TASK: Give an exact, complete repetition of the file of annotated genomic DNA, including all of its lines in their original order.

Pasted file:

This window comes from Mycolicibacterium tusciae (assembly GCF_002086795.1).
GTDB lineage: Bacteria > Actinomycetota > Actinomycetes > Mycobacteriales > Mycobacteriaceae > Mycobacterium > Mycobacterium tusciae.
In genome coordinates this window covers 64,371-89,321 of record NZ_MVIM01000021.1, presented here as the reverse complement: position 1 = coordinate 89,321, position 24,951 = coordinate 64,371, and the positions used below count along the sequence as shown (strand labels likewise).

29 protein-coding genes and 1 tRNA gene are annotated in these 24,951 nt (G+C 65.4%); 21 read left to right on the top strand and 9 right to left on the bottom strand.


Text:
This window comes from Mycolicibacterium tusciae (assembly GCF_002086795.1).
GTDB lineage: Bacteria > Actinomycetota > Actinomycetes > Mycobacteriales > Mycobacteriaceae > Mycobacterium > Mycobacterium tusciae.
In genome coordinates this window covers 64,371-89,321 of record NZ_MVIM01000021.1, presented here as the reverse complement: position 1 = coordinate 89,321, position 24,951 = coordinate 64,371, and the positions used below count along the sequence as shown (strand labels likewise).

29 protein-coding genes and 1 tRNA gene are annotated in these 24,951 nt (G+C 65.4%); 21 read left to right on the top strand and 9 right to left on the bottom strand.